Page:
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What you should know when applying to NTU LMS

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Old 17-05-2018, 01:07 AM   #1
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NTU LMS

Hi, a current LMS undergraduate here. With the 10th percentile at CGPA 3.53 and BBC/C, LMS is a relatively easy course to enter. All prospective students will have to go through an interview before admission unlike other courses where you get admitted directly.

When you get shortlisted for interviews, you will go through a written essay test (30mins) on a random topic about languages. Do read up the course description to have an idea on what to write. Also, as you are applying to a degree that specializes in dealing with languages, make sure your argument is something along the lines of say, advocating language diversity instead of advocating the world should only speak 1 language, English.

You will be made to wait with fellow candidates in a meeting room and the professor will call you guys one by one for an interview. The interview will be generally non-formal and the prof just wants to know why LMS but not other courses. After the session, just wait for the letter from NTU admin office.

LMS is NOT about learning many languages. Rather, it is about using a scientific approach in studying languages. E.g applying existing linguistic hypothesis to derive the grammar structure of unknown languages, universal principles among the languages in the world. We do learn some physics and biology though, to understand the physiological and acoustic mechanism of speech. However, unlike Eng Lit/History, we do not usually have essays for tests&exams (short answers/mcqs) but we do have essay assignments.

Why LMS NTU and not FASS EL? EL adopts a pure humanities approach; after learning what constitutes a language(syntax,semantics etc.), you learn about historical and social phenomenons associated with language use. LMS does offer these modules too BUT LMS has several professors who are experts in neurolinguistics (where is language processd in the brain?) and psycholinguistics (how does the mind work when using languages?) , something which NUS seems to lack (correct me if I'm wrong but I can't find any info on these on FASS' site). TLDR: LMS offers a more holistic and interdisciplinary approach toward the field of linguistics whereas NUS mainly focuses on theoretical, historical and social aspects.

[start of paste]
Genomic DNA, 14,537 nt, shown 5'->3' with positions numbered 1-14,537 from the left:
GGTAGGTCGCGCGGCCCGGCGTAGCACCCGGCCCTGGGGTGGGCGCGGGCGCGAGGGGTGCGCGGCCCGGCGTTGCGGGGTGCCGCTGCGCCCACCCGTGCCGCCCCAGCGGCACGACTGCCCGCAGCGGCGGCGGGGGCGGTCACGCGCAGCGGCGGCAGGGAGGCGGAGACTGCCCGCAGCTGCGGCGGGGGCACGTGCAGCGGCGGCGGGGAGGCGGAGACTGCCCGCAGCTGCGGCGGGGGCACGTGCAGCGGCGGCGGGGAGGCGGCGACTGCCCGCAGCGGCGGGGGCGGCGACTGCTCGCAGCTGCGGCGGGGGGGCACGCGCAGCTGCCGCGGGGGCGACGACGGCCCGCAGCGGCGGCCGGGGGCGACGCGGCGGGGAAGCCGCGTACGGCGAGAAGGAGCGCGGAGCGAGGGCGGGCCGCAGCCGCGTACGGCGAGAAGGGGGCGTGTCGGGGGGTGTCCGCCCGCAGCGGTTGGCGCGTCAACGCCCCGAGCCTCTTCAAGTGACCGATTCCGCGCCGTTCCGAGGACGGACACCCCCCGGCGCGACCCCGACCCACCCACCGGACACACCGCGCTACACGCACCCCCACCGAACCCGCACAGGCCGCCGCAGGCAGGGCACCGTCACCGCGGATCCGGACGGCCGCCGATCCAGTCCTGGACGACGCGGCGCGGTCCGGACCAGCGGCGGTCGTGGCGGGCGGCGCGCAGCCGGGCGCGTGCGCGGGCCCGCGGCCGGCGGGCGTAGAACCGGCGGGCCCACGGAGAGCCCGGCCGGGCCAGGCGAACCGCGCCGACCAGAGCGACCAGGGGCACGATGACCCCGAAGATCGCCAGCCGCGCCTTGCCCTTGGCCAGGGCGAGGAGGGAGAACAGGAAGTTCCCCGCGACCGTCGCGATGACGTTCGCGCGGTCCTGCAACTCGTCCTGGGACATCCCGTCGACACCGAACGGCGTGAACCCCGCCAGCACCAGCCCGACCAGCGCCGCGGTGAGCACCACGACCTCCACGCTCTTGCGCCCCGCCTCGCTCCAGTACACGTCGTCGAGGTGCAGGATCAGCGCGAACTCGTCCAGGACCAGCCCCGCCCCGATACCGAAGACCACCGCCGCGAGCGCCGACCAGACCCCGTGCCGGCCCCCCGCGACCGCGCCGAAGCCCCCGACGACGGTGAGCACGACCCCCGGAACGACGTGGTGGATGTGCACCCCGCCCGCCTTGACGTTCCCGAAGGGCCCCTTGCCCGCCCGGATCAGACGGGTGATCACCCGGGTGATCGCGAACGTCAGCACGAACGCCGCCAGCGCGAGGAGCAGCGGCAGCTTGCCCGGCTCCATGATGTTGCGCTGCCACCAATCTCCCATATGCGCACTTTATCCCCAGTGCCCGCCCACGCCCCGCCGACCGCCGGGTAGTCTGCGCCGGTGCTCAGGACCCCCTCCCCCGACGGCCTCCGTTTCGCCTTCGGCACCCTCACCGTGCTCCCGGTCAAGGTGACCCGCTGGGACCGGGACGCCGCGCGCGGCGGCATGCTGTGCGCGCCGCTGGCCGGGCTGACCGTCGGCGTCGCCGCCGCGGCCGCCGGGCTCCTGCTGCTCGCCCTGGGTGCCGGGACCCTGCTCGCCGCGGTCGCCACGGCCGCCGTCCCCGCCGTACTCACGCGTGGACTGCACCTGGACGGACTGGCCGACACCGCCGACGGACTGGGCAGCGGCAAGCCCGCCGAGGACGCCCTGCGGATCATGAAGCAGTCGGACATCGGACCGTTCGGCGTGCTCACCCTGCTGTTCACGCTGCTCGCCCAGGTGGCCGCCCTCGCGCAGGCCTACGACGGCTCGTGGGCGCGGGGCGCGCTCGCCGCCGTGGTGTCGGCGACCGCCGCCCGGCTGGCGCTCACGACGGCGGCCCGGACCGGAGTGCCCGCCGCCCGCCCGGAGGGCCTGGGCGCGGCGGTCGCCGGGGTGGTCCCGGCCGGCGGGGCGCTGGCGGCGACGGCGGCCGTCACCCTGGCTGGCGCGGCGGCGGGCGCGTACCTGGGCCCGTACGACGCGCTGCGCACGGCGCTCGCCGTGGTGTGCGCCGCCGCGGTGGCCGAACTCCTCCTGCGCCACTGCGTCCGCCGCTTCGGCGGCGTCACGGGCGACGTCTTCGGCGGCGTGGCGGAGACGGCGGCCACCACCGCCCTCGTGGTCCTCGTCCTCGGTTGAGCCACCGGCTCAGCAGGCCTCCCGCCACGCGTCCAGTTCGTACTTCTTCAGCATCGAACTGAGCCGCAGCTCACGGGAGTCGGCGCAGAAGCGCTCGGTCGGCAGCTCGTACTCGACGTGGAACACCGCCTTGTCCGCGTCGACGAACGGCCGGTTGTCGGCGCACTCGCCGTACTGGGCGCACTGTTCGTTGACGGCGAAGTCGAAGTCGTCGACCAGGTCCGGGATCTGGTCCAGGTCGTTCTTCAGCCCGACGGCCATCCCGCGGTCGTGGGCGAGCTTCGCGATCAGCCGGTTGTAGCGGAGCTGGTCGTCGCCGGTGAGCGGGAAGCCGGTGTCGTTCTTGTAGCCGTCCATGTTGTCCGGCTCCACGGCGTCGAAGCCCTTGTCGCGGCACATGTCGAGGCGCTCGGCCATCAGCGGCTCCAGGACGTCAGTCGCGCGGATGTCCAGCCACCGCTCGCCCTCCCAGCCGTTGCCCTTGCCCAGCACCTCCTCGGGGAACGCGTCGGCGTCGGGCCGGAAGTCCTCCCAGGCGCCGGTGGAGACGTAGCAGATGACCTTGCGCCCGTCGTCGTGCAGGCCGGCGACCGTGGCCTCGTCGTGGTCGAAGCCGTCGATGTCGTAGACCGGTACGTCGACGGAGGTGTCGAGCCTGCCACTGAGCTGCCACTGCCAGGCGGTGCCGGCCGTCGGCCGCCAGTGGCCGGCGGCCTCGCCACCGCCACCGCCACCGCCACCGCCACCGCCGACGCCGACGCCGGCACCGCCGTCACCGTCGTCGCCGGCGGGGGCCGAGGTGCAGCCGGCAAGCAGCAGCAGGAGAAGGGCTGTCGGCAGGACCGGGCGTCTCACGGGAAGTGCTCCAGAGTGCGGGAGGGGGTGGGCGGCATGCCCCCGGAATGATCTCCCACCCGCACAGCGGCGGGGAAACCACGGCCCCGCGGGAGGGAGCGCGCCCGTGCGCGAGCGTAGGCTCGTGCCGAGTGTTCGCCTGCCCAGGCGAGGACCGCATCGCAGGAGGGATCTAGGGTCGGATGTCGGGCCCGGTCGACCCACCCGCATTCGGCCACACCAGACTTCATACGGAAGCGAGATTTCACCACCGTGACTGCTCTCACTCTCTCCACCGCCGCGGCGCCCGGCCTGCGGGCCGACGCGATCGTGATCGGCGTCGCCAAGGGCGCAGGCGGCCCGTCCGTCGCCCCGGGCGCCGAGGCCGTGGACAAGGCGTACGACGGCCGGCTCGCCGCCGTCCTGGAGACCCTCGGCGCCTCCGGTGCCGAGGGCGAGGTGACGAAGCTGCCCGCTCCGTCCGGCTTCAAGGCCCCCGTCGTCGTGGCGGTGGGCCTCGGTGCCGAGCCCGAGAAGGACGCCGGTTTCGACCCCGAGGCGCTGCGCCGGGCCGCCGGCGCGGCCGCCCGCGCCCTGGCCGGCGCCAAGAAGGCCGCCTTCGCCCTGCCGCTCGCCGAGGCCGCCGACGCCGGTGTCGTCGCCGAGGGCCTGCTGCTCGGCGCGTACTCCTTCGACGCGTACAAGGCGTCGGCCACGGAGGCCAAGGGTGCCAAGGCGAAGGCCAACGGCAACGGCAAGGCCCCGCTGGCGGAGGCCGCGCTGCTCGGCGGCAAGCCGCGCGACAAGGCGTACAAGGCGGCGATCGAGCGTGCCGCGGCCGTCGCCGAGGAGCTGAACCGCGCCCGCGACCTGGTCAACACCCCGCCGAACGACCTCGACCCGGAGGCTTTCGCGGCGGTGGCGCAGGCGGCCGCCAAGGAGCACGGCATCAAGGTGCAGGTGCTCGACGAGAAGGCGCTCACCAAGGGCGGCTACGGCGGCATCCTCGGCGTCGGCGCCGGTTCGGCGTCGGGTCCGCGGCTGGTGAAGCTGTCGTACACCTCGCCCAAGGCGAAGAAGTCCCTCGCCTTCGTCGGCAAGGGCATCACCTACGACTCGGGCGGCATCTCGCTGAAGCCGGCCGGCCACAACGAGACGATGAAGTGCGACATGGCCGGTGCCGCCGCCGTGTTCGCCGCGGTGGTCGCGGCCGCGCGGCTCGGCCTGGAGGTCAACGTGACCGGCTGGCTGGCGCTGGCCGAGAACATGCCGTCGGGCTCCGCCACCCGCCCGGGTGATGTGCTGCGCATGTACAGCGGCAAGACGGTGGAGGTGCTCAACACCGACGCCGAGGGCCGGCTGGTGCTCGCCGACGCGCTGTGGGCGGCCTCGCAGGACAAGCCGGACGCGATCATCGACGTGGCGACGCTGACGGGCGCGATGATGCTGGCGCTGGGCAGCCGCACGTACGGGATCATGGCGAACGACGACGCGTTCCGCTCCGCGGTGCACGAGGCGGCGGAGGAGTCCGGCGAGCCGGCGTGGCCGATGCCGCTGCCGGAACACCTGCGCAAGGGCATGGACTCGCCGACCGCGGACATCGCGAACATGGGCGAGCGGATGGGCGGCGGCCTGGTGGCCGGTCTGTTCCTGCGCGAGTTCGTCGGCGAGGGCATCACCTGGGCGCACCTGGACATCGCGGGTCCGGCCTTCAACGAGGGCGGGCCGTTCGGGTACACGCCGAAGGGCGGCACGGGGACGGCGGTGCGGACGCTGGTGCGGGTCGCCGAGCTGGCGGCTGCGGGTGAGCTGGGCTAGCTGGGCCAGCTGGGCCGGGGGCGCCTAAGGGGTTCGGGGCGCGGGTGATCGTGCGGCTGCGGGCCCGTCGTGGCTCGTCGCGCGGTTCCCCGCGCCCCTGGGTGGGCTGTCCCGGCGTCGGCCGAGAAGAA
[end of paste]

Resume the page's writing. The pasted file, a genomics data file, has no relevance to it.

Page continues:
Let me know if there are any questions
-A senior who is passionate about guiding his/her juniors

Last edited by AnimalPlanet; 28-05-2018 at 11:35 AM..
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Old 18-05-2018, 01:39 AM   #2
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Hi, a current LMS undergraduate here. With the 10th percentile at CGPA 3.53 and BBC/C, LMS is a relatively easy course to enter. All prospective students will have to go through an interview before admission unlike other courses where you get admitted directly.

When you get shortlisted for interviews, you will go through a written essay test (30mins) on a random topic about languages. Do read up the course description to have an idea on what to write. Also, as you are applying to a degree that specializes in dealing with languages, make sure your argument is something along the lines of say, advocating language diversity instead of advocating the world should only speak 1 language, English.

You will be made to wait with fellow candidates in a meeting room and the professor will call you guys one by one for an interview. The interview will be generally non-formal and the prof just wants to know why LMS but not other courses. After the session, just wait for the letter from NTU admin office.

LMS is NOT about learning many languages. Rather, it is about using a scientific approach in studying languages. E.g applying existing linguistic hypothesis to derive the grammar structure of unknown languages, universal principles among the languages in the world. We do learn some physics and biology though, to understand the physiological and acoustic mechanism of speech. However, unlike Eng Lit/History, we do not usually have essays for tests&exams (short answers/mcqs) but we do have essay assignments.

Why LMS NTU and not FASS EL? EL adopts a pure humanities approach; after learning what constitutes a language(syntax,semantics etc.), you learn about historical and social phenomenons associated with language use. LMS does offer these modules too BUT LMS has several professors who are experts in neurolinguistics (where is language processd in the brain?) and psycholinguistics (how does the mind work when using languages?) , something which NUS seems to lack (correct me if I'm wrong but I can't find any info on these on FASS' site). TLDR: LMS offers a more holistic and interdisciplinary approach toward the field of linguistics whereas NUS mainly focuses on theoretical, historical and social aspects.